Scenario planning—a powerful method for communicating and examining uncertainty—is once again in vogue as a result of the COVID-19 pandemic. Despite the growing interest in this approach, however, its use is still limited, deployed predominately by the intelligence, business, and military communities.
In 2007, virologists warned that SARS-CoV-like viruses and other novel viruses were “time bombs” that should not be ignored. The U.S. Government, in the unclassified and well-distributed report, 2012 Global Trends 2030: Alternative Worlds, wrote that an “easily transmissible” novel respiratory virus could kill millions around the globe in six months or less. And, in 2015 a noted and well-respected global vaccine advocate with deep roots in the technology world warned that deaths due to a future global pandemic would far outweigh those caused by ongoing regional wars and civil strife. The catastrophic fallout from COVID-19 threatens to thrust nearly 100 million more people across the globe into extreme poverty, especially in developing countries where health care infrastructure is limited and governance is fragile. This will be the first increase in poverty since 1998, with almost half of those projected to be newly poor in South Asia and more than a third in sub-Saharan Africa.
The difference between uncertainty and risk is subtle yet important.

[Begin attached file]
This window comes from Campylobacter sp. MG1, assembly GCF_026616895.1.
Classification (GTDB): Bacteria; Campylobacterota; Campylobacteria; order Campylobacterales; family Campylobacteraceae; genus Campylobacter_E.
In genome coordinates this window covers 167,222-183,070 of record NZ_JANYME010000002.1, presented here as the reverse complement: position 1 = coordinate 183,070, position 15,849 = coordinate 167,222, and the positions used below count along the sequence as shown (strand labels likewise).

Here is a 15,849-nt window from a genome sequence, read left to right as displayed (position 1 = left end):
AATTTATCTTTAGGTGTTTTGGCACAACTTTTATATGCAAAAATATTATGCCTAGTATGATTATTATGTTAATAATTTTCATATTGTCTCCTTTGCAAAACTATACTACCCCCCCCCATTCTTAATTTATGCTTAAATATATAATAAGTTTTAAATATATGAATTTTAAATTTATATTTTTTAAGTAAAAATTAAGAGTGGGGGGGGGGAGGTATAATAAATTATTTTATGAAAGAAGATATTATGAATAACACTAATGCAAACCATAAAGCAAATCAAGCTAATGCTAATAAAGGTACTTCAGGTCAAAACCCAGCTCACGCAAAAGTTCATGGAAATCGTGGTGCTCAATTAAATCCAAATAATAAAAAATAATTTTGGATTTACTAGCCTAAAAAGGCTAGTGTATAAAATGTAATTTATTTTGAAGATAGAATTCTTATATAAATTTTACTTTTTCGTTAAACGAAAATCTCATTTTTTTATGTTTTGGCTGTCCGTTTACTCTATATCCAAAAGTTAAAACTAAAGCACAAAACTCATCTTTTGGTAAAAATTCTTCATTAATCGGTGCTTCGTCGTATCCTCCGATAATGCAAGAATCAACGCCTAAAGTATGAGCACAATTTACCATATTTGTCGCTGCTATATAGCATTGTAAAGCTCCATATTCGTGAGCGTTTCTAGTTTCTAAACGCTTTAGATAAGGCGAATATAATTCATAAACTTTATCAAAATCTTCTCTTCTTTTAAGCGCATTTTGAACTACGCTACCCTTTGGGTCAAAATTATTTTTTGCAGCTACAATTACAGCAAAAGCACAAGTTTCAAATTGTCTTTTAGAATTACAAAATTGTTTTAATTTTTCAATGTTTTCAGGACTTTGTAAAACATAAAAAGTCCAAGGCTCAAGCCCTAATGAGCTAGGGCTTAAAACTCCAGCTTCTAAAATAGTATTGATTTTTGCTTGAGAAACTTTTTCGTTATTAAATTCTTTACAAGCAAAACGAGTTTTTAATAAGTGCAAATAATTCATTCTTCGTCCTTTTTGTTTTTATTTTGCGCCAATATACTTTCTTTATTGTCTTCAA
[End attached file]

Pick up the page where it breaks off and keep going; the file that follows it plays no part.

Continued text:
As scenario planners get busy generating ways to examine the uncertain consequences of COVID-19, they are finding much in common with another group of experts—risk managers. The difference between uncertainty and risk is subtle yet important. Scenario planning arose as a modern and formal discipline after World War II in response to a U.S. Air Force request for a planning tool that could examine options and check assumptions underpinning future American military strategies. What, they asked, might our adversaries do in the “new nuclear age,” and what kinds of immediate responses should the U.S. be prepared to deploy? Lacking precedent, scenario planners needed to develop a range of plausible futures without the benefit of data, trends, or prior experience.
Risk management, by contrast, arose from the business community. It traces its history to the attempt by major companies in the 1930s and 1940s to estimate perils to their bottom line, including factors like accidents, property loss, fraud, and corruption, so that these risks might be transferred to insurance companies or, if not transferred, to have internal company plans in place to control those adverse financial possibilities. Historical data from numerous sources over many years made risk estimation possible and valuable to executives, financial rating agencies, and shareholders alike.
One way to think about the difference between scenario planners and risk managers is that the former are developing future possibilities in highly ambiguous and complex situations, where the number of unknowns may easily outweigh the number of knowns, and for which prior data is weak or non-existent. Uncertainty prevails when a significant future event cannot be easily calculated or its probability empirically determined. In contrast, risk managers are reviewing and identifying a broad range of threats to an organization’s goal and relying mainly on historical data analysis, along with forecasting and modeling, to minimize or eliminate the threats. Risk is when a significant future event can be measured or estimated but only within the bounds of prior experience. This distinction between uncertainty and risk is hardly new. It can be traced back nearly 100 years to the economist Frank Knight, who used the distinction to illustrate for budding business strategists the highly imperfect knowledge about what lies over the horizon.